October 20, 2000
Question from Columbia, South Carolina, USA:
My three and one-half years old daughter was diagnosed with type�1 diabetes at the age of nine months. We have had three to four episodes of unexplained low blood sugars one of which was immediately after an illness. These episodes last a few days during which time we feed her constantly and drastically cut back on her insulin. After this last episode, we cut back from 8 units of L to 3 units, and then, within five to six days we were back to 8 units. During one episode, since we could not get her numbers above 60 mg/ dl [3.3 mmol/L] for several hours, she was hospitalized, and we were told that her liver stores may have been depleted which accounted for lows. Could you explain this to us? Is this common, and can we expect this always? We were able to avoid hospital visits twice times because we used liquid Albuterol (which she sometimes needs for wheezing) since it usually brings up her blood sugars. I know this was probably not what we should do, but we desperately wanted to avoid another trip to the hospital.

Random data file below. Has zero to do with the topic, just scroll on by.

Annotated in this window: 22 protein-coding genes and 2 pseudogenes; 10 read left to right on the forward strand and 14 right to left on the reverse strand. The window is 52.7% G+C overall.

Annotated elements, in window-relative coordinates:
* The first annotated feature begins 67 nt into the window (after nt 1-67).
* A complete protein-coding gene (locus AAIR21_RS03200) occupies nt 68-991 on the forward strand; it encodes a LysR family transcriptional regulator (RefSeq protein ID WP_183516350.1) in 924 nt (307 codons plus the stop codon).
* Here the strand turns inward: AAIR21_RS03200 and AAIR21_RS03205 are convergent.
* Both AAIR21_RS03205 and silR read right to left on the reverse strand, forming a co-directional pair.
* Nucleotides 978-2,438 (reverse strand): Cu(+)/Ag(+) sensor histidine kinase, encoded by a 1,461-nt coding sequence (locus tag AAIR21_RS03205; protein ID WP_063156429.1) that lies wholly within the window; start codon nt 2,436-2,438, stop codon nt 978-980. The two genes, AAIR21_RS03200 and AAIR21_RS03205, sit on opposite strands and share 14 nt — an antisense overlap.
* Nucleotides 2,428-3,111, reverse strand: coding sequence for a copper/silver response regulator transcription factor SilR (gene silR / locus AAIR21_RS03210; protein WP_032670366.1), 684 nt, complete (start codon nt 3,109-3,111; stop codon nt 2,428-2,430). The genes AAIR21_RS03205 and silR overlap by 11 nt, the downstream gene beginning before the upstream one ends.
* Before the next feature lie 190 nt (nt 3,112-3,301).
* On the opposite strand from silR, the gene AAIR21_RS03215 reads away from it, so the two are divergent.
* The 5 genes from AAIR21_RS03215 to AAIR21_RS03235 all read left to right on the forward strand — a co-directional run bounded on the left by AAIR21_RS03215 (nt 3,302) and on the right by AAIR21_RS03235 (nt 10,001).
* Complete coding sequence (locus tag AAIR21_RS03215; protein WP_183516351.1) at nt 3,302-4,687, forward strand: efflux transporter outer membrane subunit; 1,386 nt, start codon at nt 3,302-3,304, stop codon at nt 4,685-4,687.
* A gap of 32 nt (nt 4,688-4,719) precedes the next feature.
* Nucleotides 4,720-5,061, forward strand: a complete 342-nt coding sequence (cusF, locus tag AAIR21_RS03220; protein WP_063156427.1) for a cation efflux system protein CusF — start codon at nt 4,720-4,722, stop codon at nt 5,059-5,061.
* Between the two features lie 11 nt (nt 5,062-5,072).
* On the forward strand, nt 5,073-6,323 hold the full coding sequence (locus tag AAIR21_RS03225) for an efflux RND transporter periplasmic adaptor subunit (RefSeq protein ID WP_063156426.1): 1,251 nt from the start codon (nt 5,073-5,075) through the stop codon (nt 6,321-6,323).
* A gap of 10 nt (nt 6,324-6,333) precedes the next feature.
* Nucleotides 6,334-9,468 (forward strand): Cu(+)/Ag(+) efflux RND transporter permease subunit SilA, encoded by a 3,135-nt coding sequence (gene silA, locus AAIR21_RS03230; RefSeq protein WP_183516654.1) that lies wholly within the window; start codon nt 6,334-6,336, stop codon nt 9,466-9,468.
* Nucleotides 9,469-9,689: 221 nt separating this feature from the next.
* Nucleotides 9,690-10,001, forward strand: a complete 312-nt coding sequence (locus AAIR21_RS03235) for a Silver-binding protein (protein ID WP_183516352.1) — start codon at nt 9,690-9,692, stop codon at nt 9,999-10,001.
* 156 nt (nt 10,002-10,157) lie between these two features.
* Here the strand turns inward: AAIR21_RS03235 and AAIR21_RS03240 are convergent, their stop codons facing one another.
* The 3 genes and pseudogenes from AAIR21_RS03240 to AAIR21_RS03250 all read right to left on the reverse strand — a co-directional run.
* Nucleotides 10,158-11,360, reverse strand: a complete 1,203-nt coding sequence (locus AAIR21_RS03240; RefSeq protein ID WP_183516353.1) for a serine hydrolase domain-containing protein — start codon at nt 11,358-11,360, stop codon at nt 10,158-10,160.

A number of points here. Young children often have bugs that result in them either not eating or absorbing food poorly with resultant low blood sugars. In such circumstances, a reduction in insulin dose is appropriate with the caveat of more frequent testing and checks for ketones if sugars rise.
If your daughter requires Albuterol for asthma, then, of course, she should have it, but I definitely would not endorse using this as a treatment for low blood sugars. What the latter requires is small amounts of sugar often in the form of sugary drinks, etc. Obviously, all concerned wish to avoid admission to hospital, but if a child refuses to drink and/or the blood glucose levels remain low or fall, then sometimes there is no alternative.
The issue about liver stores relates to the body’s form of starch called glycogen. This is stored in the liver and can be converted to glucose in times of need. However, these stores don’t last too long.